Saudi Arabia jumps up global talent league

Saudi Arabia leapfrogged the UAE in 30th place for the first time and closed the gap on Qatar in 26th position. (SPA)
Updated 19 November 2019

Saudi Arabia jumps up global talent league

  • The Kingdom rose five places in the annual survey

DUBAI: Saudi Arabia has jumped up the global league tables for the quality of its business executives, as measured by the International Institute for Management Development (IMD), the prestigious Swiss business school, in its 2019 World Talent Ranking.

The Kingdom rose five places in the annual survey, leapfrogging the UAE in 30th place for the first time and closing the gap on Qatar in 26th position.

The IMD’s improved rating for Saudi Arabia comes after the Kingdom jumped up the World Bank’s “doing business” ratings and an improved performance in the World Economic Forum’s global competitiveness rankings.

IMD said that Saudi Arabia showed improvements in the investment and development categories it judges, as well as readiness for economic and managerial change.

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Switzerland was first placed in the IMD rankings, followed by Denmark and Sweden.

It also scored high on the availability of apprenticeships, the prioritization of employee training, access to specialist skills and the availability of senior managers with international experience and finance skills.

In terms of its appeal to executive talent, however, Saudi Arabia was further down the placings.

Jose Caballero, senior economist at the IMD competitiveness center, told Arab News that Saudi Arabia could improve its appeal by “encouraging its private sector to prioritize talent attraction and retention, as well as focusing on increasing the levels of worker motivation, and the quality of life it offers.”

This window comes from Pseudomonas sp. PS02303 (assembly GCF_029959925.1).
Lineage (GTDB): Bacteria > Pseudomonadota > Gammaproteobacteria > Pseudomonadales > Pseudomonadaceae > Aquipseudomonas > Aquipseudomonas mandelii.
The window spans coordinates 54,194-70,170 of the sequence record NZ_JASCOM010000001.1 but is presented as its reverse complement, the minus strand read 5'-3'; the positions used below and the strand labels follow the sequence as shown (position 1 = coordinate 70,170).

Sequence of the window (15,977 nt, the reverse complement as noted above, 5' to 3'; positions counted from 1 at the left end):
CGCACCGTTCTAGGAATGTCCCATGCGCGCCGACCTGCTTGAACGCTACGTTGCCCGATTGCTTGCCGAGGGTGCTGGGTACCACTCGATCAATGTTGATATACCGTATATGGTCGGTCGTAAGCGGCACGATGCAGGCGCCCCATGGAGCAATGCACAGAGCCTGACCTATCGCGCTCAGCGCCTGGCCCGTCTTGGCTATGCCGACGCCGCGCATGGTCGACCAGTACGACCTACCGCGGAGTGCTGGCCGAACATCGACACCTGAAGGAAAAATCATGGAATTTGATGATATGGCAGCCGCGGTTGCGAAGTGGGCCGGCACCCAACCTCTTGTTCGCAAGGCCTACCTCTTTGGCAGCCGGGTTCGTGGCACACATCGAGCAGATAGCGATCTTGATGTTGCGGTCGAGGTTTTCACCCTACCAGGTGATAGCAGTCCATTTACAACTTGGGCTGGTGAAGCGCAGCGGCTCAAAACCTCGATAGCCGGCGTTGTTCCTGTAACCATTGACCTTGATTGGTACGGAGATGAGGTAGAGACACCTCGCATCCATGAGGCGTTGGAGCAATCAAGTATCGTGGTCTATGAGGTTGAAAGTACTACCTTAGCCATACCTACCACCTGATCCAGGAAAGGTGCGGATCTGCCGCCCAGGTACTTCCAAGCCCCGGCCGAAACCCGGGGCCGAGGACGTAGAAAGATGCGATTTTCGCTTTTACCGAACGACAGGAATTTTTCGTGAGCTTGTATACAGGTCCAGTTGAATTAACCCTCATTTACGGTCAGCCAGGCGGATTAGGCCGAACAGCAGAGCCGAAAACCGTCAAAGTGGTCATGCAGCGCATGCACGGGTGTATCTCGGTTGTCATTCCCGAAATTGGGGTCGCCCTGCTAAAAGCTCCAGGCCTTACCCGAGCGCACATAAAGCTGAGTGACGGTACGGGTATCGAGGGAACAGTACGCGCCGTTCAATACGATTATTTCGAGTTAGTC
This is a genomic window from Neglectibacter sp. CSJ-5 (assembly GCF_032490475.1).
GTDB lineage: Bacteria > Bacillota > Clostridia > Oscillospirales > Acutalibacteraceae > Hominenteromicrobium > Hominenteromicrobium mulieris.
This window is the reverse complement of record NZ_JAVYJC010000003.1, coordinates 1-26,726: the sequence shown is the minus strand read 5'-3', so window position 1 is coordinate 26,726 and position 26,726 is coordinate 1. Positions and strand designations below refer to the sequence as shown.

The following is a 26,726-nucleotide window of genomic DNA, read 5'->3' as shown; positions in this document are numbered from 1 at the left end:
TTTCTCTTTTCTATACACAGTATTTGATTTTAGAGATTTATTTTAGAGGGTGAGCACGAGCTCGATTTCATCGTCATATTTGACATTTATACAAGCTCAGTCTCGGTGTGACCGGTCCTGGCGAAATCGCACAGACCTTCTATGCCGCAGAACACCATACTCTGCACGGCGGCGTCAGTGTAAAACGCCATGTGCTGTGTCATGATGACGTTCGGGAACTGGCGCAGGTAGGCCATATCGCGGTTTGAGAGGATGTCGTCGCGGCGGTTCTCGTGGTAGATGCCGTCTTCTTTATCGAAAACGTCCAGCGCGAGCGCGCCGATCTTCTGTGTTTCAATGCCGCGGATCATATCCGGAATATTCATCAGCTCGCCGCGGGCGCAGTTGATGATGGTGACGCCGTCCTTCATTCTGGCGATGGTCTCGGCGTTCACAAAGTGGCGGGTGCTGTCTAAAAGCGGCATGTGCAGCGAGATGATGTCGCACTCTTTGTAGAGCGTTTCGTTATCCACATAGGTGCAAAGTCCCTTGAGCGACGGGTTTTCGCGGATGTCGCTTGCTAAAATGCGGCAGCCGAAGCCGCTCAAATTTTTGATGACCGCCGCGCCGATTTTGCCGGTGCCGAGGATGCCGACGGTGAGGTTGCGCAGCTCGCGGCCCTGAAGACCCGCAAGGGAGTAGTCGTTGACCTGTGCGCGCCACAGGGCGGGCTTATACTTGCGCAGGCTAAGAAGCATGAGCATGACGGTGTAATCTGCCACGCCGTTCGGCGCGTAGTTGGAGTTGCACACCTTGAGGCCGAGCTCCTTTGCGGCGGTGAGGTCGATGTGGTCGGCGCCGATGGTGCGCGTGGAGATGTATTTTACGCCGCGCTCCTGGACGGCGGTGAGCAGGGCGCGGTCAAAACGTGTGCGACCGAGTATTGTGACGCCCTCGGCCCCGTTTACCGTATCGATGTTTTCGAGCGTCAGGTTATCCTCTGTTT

He added: “The talent potential of Saudi Arabia is captured in one of the Vision 2030’s key themes: A vibrant society, with strong foundations, especially in relation to education.”

But despite spending a big proportion of its GDP on
education, expenditure per student is relatively low, as is the quality of secondary schools and teacher-pupil ratios. The Kingdom ranks comparatively low down the ratings for adult literacy, Caballero added.

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Oil up on slowing pace of coronavirus, Venezuela sanctions

Updated 20 February 2020

Oil up on slowing pace of coronavirus, Venezuela sanctions

  • Financial analysts say epidemic is likely to deal a ‘short-term blow’ to global economy

LONDON: Benchmark Brent oil prices rose for a seventh consecutive day after demand worries eased with a slowing of new coronavirus cases in China and supply was curtailed by a US move to cut more Venezuelan crude from the market.

Brent was up 71 cents at $58.46 a barrel at 1510 GMT. The global benchmark has risen nearly 10 percent since falling last week to its lowest this year. US oil was up 53 cents at $52.58 a barrel.

“Those in doubt of the economic impact from the virus should take heed from Apple’s surprise sales warning ... Put simply, this is the surest sign yet of the coronavirus fallout on the global economy,” said PVM analysts in a note.

S&P Global Ratings said it expected coronavirus would deliver a “short-term blow” to economic growth in China in the first quarter, echoing findings by the International Energy Agency.

Official data showed new cases in China fell for a second straight day, although the World Health Organization said there was not enough data to know if the epidemic was being contained.

The oil market price structure is also showing signs that prompt demand for oil is picking up, as the front-month Brent futures market is moving deeper into backwardation, when near-term prices are higher than later-dated prices.

This week, oil prices were also buoyed by a US decision to blacklist a trading subsidiary of Russia’s Rosneft, which President Donald Trump’s administration said provided a financial lifeline to Venezuela’s government.

Hopes that the Organization of the Petroleum Exporting Countries (OPEC) and allied producers would deepen supply cuts also supported prices.

The grouping, known as OPEC+, has been withholding supply to support prices and meets next month to decide a response to the downturn in demand resulting from the coronavirus epidemic.

But in the US, which is not party to any supply cut agreements, oil production has been rising. US shale production is expected to rise to a record 9.2 million barrels a day next month, the Energy Information Administration said.